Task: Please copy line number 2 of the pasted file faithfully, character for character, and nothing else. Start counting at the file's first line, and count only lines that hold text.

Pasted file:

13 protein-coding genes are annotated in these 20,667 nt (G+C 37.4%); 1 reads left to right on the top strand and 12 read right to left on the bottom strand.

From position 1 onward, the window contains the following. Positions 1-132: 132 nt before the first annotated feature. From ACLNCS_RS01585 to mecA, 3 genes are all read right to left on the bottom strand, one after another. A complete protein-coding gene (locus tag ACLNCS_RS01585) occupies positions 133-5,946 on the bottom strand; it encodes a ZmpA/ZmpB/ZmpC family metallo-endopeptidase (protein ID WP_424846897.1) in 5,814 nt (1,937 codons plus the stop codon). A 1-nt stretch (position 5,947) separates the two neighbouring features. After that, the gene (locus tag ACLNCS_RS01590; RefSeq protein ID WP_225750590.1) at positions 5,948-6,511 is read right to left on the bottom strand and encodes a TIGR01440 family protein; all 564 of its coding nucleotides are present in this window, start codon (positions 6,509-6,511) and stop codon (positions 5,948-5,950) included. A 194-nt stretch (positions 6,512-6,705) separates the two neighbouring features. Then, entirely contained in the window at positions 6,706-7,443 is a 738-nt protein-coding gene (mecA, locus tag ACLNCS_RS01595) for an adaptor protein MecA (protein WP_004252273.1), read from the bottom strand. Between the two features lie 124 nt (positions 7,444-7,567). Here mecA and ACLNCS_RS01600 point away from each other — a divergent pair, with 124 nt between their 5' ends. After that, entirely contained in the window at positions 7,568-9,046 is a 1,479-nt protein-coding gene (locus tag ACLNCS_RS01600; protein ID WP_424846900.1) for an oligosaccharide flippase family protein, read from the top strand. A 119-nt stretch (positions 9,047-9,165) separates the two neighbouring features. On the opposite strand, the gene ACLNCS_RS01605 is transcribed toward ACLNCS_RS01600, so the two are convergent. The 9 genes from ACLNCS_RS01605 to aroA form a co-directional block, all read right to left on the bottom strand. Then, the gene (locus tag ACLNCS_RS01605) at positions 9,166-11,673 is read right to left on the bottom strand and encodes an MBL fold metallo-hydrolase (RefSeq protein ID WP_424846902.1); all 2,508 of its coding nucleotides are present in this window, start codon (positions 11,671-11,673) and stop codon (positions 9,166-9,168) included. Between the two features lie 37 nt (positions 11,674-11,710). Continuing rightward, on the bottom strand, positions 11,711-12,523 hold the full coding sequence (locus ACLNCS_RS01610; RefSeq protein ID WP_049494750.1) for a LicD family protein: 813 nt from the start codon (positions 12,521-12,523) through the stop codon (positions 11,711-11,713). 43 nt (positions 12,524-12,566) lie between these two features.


From position 1 onward, the window contains the following. Positions 1-132: 132 nt before the first annotated feature. From ACLNCS_RS01585 to mecA, 3 genes are all read right to left on the bottom strand, one after another. A complete protein-coding gene (locus tag ACLNCS_RS01585) occupies positions 133-5,946 on the bottom strand; it encodes a ZmpA/ZmpB/ZmpC family metallo-endopeptidase (protein ID WP_424846897.1) in 5,814 nt (1,937 codons plus the stop codon). A 1-nt stretch (position 5,947) separates the two neighbouring features. After that, the gene (locus tag ACLNCS_RS01590; RefSeq protein ID WP_225750590.1) at positions 5,948-6,511 is read right to left on the bottom strand and encodes a TIGR01440 family protein; all 564 of its coding nucleotides are present in this window, start codon (positions 6,509-6,511) and stop codon (positions 5,948-5,950) included. A 194-nt stretch (positions 6,512-6,705) separates the two neighbouring features. Then, entirely contained in the window at positions 6,706-7,443 is a 738-nt protein-coding gene (mecA, locus tag ACLNCS_RS01595) for an adaptor protein MecA (protein WP_004252273.1), read from the bottom strand. Between the two features lie 124 nt (positions 7,444-7,567). Here mecA and ACLNCS_RS01600 point away from each other — a divergent pair, with 124 nt between their 5' ends. After that, entirely contained in the window at positions 7,568-9,046 is a 1,479-nt protein-coding gene (locus tag ACLNCS_RS01600; protein ID WP_424846900.1) for an oligosaccharide flippase family protein, read from the top strand. A 119-nt stretch (positions 9,047-9,165) separates the two neighbouring features. On the opposite strand, the gene ACLNCS_RS01605 is transcribed toward ACLNCS_RS01600, so the two are convergent. The 9 genes from ACLNCS_RS01605 to aroA form a co-directional block, all read right to left on the bottom strand. Then, the gene (locus tag ACLNCS_RS01605) at positions 9,166-11,673 is read right to left on the bottom strand and encodes an MBL fold metallo-hydrolase (RefSeq protein ID WP_424846902.1); all 2,508 of its coding nucleotides are present in this window, start codon (positions 11,671-11,673) and stop codon (positions 9,166-9,168) included. Between the two features lie 37 nt (positions 11,674-11,710). Continuing rightward, on the bottom strand, positions 11,711-12,523 hold the full coding sequence (locus ACLNCS_RS01610; RefSeq protein ID WP_049494750.1) for a LicD family protein: 813 nt from the start codon (positions 12,521-12,523) through the stop codon (positions 11,711-11,713). 43 nt (positions 12,524-12,566) lie between these two features.